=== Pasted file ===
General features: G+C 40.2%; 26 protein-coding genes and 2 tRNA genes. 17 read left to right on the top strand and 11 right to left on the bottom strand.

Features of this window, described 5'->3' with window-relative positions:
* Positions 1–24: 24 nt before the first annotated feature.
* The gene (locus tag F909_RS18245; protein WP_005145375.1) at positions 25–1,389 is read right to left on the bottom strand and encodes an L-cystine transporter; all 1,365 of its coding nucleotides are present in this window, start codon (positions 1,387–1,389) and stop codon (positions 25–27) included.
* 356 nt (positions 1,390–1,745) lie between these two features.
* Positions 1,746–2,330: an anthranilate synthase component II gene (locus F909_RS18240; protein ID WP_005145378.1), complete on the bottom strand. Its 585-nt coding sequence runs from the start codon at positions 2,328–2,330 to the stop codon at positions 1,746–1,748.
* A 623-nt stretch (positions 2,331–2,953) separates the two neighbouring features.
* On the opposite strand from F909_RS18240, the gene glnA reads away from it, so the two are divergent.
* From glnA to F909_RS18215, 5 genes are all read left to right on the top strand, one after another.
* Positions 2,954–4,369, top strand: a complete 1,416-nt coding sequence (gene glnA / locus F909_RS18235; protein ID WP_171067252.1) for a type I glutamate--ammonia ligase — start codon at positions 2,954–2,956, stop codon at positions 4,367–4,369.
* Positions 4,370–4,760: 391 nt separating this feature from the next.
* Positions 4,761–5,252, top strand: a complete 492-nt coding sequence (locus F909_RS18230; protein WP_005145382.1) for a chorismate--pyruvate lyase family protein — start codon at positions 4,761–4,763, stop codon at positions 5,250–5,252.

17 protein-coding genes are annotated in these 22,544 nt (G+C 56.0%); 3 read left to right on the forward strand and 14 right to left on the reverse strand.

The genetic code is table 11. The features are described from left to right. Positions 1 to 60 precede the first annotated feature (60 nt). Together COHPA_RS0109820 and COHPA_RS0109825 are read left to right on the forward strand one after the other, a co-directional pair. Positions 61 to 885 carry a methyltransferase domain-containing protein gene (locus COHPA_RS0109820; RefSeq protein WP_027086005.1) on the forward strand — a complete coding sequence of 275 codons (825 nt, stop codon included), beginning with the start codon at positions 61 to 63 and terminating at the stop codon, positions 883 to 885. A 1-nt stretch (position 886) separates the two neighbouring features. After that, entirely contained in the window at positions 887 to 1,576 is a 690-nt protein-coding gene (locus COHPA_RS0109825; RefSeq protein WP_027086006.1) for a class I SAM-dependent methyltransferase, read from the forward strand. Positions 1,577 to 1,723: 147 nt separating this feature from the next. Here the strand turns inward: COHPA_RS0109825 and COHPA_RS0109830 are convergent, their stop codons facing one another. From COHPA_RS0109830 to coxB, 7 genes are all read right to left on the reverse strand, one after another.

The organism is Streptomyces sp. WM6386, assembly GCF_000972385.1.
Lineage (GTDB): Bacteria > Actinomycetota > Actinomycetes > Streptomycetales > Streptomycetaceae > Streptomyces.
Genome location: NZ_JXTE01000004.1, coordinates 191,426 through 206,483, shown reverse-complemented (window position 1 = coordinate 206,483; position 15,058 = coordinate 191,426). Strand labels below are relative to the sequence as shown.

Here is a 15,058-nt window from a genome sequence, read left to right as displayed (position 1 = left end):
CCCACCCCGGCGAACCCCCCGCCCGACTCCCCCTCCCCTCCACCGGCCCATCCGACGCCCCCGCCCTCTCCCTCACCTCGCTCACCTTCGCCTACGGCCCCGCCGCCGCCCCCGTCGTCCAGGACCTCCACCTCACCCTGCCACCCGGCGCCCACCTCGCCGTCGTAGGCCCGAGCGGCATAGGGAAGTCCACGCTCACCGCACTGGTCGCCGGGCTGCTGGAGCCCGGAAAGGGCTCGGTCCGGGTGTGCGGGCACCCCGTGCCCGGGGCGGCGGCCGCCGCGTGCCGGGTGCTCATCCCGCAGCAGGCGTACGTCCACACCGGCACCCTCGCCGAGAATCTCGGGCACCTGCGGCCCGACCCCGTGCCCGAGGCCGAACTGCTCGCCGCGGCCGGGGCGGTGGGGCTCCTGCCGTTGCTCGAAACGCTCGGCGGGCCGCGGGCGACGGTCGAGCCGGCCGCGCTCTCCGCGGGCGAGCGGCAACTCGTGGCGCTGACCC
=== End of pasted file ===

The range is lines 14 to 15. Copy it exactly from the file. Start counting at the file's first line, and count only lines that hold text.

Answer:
The genetic code is table 11. The features are described from left to right. Positions 1 to 60 precede the first annotated feature (60 nt). Together COHPA_RS0109820 and COHPA_RS0109825 are read left to right on the forward strand one after the other, a co-directional pair. Positions 61 to 885 carry a methyltransferase domain-containing protein gene (locus COHPA_RS0109820; RefSeq protein WP_027086005.1) on the forward strand — a complete coding sequence of 275 codons (825 nt, stop codon included), beginning with the start codon at positions 61 to 63 and terminating at the stop codon, positions 883 to 885. A 1-nt stretch (position 886) separates the two neighbouring features. After that, entirely contained in the window at positions 887 to 1,576 is a 690-nt protein-coding gene (locus COHPA_RS0109825; RefSeq protein WP_027086006.1) for a class I SAM-dependent methyltransferase, read from the forward strand. Positions 1,577 to 1,723: 147 nt separating this feature from the next. Here the strand turns inward: COHPA_RS0109825 and COHPA_RS0109830 are convergent, their stop codons facing one another. From COHPA_RS0109830 to coxB, 7 genes are all read right to left on the reverse strand, one after another.

The organism is Streptomyces sp. WM6386, assembly GCF_000972385.1.